There are more panels until dinner time, but I miss them in order to talk to some women about the Redstockings-Steinem business. One of the women reports that a number of radical feminists met the night before to discuss the aftermath of the press conference. There was a lot of argument over the pros and cons of the Redstocking action, and it sounds like a good meeting. I’m cheered simply to hear that radical feminists are meeting again
Saturday evening — After dinner, a party, the location of which has been posted on the bulletin board. The party, in case anybody asks, was not put on by (MORE). Refreshments were joints, hash brownies, and balloons or nitrous oxide. Nitrous oxide makes you feel blissful and induces a mild trance. The party had some of the atmosphere of a friendly opium den, with people sitting around looking dreamy.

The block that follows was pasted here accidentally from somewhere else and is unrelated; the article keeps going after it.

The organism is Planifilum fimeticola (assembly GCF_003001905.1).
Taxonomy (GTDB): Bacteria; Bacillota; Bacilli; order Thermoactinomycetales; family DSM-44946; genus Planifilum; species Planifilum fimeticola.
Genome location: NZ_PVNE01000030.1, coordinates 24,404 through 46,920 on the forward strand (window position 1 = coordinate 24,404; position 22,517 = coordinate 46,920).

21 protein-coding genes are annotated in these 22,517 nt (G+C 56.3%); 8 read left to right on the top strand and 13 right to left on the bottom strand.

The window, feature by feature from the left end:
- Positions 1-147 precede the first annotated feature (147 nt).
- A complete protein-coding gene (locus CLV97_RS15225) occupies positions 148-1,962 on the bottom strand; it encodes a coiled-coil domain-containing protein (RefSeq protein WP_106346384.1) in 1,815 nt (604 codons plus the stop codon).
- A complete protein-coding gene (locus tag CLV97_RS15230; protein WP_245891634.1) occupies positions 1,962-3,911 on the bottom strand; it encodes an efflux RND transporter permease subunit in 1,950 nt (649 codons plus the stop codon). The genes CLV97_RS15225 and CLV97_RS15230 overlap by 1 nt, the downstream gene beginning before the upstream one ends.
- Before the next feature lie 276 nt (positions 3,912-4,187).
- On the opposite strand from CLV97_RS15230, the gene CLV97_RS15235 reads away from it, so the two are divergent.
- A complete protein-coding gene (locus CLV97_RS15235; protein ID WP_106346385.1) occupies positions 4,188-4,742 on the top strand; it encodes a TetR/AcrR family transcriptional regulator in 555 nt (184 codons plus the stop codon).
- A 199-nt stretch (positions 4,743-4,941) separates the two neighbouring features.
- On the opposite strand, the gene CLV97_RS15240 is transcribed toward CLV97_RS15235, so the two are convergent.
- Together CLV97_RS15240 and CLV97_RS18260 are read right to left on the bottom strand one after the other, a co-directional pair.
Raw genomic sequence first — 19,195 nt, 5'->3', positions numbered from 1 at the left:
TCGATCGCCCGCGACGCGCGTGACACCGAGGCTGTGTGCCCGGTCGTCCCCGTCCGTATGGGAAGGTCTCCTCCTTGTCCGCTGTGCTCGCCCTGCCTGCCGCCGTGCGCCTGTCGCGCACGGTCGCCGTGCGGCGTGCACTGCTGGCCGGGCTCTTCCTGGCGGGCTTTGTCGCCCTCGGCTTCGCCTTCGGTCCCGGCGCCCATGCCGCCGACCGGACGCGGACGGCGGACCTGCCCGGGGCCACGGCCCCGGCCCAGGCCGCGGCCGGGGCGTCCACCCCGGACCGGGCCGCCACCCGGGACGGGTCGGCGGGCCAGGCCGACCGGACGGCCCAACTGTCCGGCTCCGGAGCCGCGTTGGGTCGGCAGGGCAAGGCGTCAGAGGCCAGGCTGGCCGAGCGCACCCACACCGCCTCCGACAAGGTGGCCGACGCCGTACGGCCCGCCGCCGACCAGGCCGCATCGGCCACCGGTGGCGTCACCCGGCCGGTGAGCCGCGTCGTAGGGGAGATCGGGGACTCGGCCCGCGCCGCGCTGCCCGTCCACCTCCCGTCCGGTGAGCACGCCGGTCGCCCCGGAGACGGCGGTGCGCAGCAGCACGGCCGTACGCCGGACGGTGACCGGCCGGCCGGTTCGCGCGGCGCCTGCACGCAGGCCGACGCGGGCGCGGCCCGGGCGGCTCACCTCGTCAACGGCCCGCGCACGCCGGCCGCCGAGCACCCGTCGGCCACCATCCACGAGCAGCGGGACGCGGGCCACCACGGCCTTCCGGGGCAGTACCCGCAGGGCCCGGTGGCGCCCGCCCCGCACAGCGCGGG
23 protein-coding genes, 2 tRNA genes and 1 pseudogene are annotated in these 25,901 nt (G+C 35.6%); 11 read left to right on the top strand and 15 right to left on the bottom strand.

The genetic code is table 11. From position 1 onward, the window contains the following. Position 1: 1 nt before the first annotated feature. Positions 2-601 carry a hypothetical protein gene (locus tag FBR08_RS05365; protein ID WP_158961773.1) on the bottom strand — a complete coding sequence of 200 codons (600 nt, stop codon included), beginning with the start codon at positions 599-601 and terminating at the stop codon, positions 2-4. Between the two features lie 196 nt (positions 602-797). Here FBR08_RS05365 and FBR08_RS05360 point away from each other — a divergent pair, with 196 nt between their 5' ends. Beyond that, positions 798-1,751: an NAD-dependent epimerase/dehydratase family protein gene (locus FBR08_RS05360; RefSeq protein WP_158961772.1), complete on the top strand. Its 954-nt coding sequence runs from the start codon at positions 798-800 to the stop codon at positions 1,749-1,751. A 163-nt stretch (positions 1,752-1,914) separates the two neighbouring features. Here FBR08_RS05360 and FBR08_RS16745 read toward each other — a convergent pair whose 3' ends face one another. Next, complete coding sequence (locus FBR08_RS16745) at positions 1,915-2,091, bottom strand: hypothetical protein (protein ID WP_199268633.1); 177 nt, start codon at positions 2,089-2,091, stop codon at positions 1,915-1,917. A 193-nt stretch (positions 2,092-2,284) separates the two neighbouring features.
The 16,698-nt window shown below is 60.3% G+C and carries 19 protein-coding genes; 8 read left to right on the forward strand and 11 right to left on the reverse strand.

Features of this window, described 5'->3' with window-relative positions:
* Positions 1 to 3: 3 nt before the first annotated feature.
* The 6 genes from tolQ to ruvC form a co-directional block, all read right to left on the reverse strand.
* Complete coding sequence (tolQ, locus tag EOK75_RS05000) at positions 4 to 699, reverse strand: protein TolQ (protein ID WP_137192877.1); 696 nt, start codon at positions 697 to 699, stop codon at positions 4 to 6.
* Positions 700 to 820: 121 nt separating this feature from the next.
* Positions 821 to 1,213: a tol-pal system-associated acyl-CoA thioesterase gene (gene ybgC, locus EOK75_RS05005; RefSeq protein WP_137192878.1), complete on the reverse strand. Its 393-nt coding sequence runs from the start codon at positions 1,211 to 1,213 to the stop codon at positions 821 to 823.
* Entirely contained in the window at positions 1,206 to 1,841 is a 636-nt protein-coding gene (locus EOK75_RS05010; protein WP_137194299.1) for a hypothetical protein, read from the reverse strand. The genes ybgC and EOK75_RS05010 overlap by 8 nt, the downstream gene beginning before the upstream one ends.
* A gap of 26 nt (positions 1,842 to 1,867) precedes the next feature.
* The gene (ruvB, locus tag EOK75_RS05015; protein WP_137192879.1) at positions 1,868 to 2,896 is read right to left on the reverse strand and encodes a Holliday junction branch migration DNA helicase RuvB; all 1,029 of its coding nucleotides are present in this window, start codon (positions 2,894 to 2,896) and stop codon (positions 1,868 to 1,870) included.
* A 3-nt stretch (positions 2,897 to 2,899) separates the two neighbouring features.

After about an hour of this, I go back down to see Studs Terkel get the annual A.J. Liebling Award and to hear the big Saturday night panel. This time it’s on self-censorship, and the star lineup includes Brit Hume, Carl Bernstein, and Dan Rather. The panel is well under way when the hash brownie suddenly hits with a vengeance. I concentrate on staying upright in my chair, while the panelists talk turns to gibberish in my ears. I ask a clear-headed companion if the panelists are being interesting. “No,” he says, “they’re being boring.” Then I ask him if there isn’t an odd roaring noise in the room, praying that he will say yes so I can stop wondering if the roaring noise is just the sound of my brain disintegrating. My brain is not disintegrating: the noise is the roar of the crowd, which is getting louder and louder and threatening to drown out the panel entirely. It seems the bar has opened halfway through the panel discussion, and people’s desire to party is overcoming their desire to learn about self-censorship. Finally, the roar wins, and the panel shuts down.